Generally: Do you try to optimize the individual L, R channel or the L&R joint FR?
Some thoughts: As one can see the joint L&R response is worse than the individual response. For example, I am assuming when looking at the pre-Audyessy data, that Audyessy reduced one channel at around 53Hz in order to flatten the response of that one (right channel), however as the left channel has a node here one could try by boosting the right channel back up to compensate for the node of the left channel at that frequency. Especially in the range where one can not locate the sound (below ca. 100Hz). Of course this would unflatten the right channel but the joint L&R resonse would be flatter? Or am I overthinking this, as we are usually to stereo and not mono?

1636275732935.png


Sorry for the lengthy first time post, but I thought I post as much background as I have momentarily. Again, I would be very happy to follow any advise / input you might have.

Thx.
S
 
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P

PENG

Audioholic Slumlord
System:
X3700H into two Neurochrome686 Power Amps (20db gain) into two KEF R700
(Speaker Measurements: KEF R700 loudspeaker Measurements | Stereophile.com )
Room: TV area, untreated (very undampend)
5.6x4.2x2.6m (L,W,H), MLP Symmetric at 62% from front wall.
Speakers 0.85m from sidewall, 1.35m front wall (60deg and ca.2.6m away from MLP).
I read about the 686 and noticed that the gain is adjustable. Just curious about why you adjusted it to 20 dB. I would think 26 dB, or at least 23 dB should be better for the Denon AVR even if you use preamp mode only. The decrease in noise at the minimum gain is not likely going to be audible.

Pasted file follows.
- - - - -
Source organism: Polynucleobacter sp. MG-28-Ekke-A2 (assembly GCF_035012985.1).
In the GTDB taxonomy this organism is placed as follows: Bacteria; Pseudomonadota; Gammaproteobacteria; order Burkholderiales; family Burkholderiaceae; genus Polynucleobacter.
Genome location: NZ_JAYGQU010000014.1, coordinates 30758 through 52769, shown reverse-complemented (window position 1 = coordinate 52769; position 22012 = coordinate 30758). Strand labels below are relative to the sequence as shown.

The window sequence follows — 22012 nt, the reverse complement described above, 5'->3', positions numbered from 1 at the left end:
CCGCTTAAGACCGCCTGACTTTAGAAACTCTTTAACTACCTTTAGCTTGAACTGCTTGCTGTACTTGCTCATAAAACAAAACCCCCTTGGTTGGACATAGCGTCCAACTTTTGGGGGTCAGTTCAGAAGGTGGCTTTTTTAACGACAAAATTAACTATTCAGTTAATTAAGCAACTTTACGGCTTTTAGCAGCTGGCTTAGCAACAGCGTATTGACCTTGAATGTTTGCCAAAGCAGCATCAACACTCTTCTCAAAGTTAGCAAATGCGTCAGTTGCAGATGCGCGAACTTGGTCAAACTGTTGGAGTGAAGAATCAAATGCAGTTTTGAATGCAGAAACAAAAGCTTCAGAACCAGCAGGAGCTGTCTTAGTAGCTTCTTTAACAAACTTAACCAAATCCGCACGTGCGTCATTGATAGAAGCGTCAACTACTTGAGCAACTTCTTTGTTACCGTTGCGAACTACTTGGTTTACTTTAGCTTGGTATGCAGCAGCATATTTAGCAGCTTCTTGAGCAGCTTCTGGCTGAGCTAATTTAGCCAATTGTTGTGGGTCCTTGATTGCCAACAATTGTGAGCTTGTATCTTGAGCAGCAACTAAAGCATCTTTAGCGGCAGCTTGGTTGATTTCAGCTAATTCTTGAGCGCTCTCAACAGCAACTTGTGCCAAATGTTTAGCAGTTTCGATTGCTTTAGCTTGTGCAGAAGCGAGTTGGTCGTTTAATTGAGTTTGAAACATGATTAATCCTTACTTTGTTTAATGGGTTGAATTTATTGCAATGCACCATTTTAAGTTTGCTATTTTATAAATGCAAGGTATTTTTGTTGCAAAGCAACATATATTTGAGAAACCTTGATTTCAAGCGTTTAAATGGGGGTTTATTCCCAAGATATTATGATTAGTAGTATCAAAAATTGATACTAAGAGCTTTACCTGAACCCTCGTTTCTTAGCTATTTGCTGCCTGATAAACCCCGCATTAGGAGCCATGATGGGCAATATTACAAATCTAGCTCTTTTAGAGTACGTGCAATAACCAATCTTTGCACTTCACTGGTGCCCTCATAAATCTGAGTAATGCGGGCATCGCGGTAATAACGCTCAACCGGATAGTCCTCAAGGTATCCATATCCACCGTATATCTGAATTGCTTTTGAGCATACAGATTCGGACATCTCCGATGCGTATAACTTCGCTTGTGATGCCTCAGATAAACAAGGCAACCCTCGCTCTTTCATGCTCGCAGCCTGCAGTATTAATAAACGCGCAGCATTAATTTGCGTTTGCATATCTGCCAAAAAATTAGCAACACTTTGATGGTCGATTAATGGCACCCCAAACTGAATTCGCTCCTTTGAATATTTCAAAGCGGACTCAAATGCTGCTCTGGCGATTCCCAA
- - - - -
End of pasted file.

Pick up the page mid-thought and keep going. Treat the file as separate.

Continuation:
Questions:
to step 1): Am I right to assume one uses the Audyssey On FR response to base the ratbuddyssey corrections on?
to step2): Given the above L FR example (Audyssey On, green line), there is e.g. a peak at 31.4Hz, 75.74dB. Is that the one to pick for example?
top step3to5): Which target SPL to pick? 73dB maybe? If yes would the correction than be at 31.4Hz, 73-75.74 = -2.74db to entered into ratbuddyseey? Here I am really unsure.
First of all, 1/12 smoothing is fine to show the results but for determining the cuts/boosts for use with the Rat/App, I would use no smoothing for the 10 to 300 Hz range and may be 1/24, even 1/48 for the higher frequencies.

In my opinion, it is best to use the Audyssey reference curve to base the Rat "corrections on". I put that in quote because I want to be clear that Rat does not correct, it is just an UI to make it easier to make manual adjustments than to draw the so called custom curve by fingers of stylus pens. Audyssey is always responsible for calculating and creating the filters.